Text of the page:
AUSTIN The House version of a bill to let private schools into the Texas public school athletic league would force even the smallest to compete in the large divisions, and would likely discourage most from making the jump.

The Senate has already approved cracking open the University Interscholastic League to private schools, but the House version which could get a vote this week would require them to play at the Class 4A or 5A levels.

That stacks the deck against small private schools being competitive, said Alan Hulme, administrator at Cornerstone Christian, a San Antonio school that has been pushing lawmakers to let it join the UIL.

Few, if any, private schools would want to join the league if the House version passed, he said.

"No private school could compete under those rules," Hulme said Wednesday. "This is about all private schools, and the House version doesn't work for all private schools. It's a roadblock."

And lawmakers bumping up against the May 28 end to the legislative session, it may be a big enough roadblock to derail the bill entirely.

The Senate would allow small private schools to compete as low as the 2A level, which allows enrollment from 195 to 414 students. The House would make them play against schools with at least 950.

For Cornerstone, that would mean a school with 160 students playing football and basketball against schools six times its size.

"We support the Senate version," Hulme said.

Texas is one of three states with separate athletic championships for public and private schools. The UIL, the governing body for public school sports, has about 1,300 members.

The Texas Association of Private and Parochial Schools, or TAPPS, has about 250 members, the vast majority of them with less than 425 students.

Texas public schools have long sought to keep private schools out of the UIL over concerns they may be able to recruit athletes.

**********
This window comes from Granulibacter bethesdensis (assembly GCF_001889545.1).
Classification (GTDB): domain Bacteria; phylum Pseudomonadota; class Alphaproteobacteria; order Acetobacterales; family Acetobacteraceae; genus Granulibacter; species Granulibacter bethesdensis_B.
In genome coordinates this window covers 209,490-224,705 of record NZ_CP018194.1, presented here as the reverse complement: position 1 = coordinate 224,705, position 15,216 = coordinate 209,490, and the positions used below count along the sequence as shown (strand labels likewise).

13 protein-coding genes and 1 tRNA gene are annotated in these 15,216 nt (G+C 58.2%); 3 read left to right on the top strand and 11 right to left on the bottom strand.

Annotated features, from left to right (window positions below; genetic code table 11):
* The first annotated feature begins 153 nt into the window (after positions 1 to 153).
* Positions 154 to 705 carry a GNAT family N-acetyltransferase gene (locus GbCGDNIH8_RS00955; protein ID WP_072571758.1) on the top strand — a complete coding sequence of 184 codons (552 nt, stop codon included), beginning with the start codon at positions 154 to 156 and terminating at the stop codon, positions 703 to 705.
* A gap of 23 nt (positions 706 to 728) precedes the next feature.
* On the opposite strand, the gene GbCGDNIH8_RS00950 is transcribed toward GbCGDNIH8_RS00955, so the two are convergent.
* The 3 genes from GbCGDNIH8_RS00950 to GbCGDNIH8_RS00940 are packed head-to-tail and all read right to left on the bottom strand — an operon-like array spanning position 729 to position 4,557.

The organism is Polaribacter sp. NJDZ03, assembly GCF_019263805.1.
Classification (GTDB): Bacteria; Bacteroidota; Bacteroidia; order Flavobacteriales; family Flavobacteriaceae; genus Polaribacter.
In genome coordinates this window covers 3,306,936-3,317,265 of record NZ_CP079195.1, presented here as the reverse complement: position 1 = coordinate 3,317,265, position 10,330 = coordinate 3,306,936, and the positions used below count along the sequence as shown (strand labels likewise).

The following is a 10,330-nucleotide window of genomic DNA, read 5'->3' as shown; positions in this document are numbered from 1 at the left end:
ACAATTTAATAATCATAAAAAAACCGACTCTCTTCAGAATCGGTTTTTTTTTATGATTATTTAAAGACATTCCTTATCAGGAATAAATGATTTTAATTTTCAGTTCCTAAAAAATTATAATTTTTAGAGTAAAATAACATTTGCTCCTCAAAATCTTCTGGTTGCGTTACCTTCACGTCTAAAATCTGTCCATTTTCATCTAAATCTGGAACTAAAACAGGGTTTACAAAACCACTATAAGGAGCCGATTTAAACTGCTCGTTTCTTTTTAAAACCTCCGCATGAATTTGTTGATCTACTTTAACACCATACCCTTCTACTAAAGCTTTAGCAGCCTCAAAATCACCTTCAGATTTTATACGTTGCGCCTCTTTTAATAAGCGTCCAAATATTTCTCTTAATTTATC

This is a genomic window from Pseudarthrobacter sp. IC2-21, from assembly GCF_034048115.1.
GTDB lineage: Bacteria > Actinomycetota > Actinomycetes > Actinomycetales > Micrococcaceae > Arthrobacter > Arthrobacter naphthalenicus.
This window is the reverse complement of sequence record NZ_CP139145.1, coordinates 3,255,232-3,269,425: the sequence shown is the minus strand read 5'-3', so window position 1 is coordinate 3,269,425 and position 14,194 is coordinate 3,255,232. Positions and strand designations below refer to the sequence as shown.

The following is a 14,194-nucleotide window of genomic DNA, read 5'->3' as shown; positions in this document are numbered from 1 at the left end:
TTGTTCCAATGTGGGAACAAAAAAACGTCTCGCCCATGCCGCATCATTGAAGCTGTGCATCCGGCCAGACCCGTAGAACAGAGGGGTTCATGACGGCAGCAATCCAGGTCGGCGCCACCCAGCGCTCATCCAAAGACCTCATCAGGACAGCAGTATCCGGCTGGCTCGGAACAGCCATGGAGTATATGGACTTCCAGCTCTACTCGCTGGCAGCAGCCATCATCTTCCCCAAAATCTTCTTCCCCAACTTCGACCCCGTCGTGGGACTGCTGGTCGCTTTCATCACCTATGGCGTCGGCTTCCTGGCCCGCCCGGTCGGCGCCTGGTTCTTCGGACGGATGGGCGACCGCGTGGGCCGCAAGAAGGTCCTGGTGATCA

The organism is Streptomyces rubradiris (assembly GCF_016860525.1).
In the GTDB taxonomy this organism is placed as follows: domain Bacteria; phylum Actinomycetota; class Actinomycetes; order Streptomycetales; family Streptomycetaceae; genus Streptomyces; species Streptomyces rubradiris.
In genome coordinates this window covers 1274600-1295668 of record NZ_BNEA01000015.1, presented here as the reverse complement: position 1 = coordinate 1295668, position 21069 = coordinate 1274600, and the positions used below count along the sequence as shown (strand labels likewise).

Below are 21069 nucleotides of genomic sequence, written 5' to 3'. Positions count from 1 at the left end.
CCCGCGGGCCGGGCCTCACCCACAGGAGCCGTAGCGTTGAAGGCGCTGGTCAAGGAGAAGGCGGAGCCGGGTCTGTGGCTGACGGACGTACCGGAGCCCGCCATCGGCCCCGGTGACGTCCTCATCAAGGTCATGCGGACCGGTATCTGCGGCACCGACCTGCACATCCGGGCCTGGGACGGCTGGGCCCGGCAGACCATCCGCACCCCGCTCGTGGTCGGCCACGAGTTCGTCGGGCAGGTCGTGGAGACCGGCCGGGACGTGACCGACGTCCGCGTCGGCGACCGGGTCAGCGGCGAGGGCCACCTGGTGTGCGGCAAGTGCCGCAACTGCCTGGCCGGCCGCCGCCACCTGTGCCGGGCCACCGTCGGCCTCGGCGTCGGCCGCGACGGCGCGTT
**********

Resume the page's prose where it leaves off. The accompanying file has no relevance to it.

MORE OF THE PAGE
Cornerstone Christian, connected with the politically powerful Cornerstone megachurch founded by televangelist John Hagee, has been the driving force behind the private school move to UIL.

The school ran into trouble with TAPPS in recent years over questions about its elite basketball program that used many foreign and out-of-state players. The private league did not renew Cornerstone's membership last fall, although Cornerstone officials insist it was not because they broke any rules.

Hulme argues that allowing private schools into the UIL is an issue of fairness to families who support public schools with taxes.

UIL officials said earlier this week that small public schools would be most affected if private schools were allowed to compete in the lower divisions.

In Florida, private schools won two Class 2A state championships in football and basketball and played for a third in the current school year.

"One thing our membership agrees on, and they can't agree on much of anything, (is) they don't want private schools in the league," UIL athletic director Charles Breithaupt told a meeting of Texas newspaper sports editors Monday.

Cornerstone has filed a separate federal lawsuit against the UIL claiming religious discrimination. The House bill preserves the system of exclusion the church school is fighting, Hulme said.

Rep. Frank Corte, the San Antonio Republican sponsoring the bill, still supports allowing small schools to compete in the lower UIL divisions. But it may take a smaller step before public schools warm to the idea of competing against private schools, Corte said.

"I don't think it would destroy the UIL, but this might give some comfort level to those who think it would," Corte said.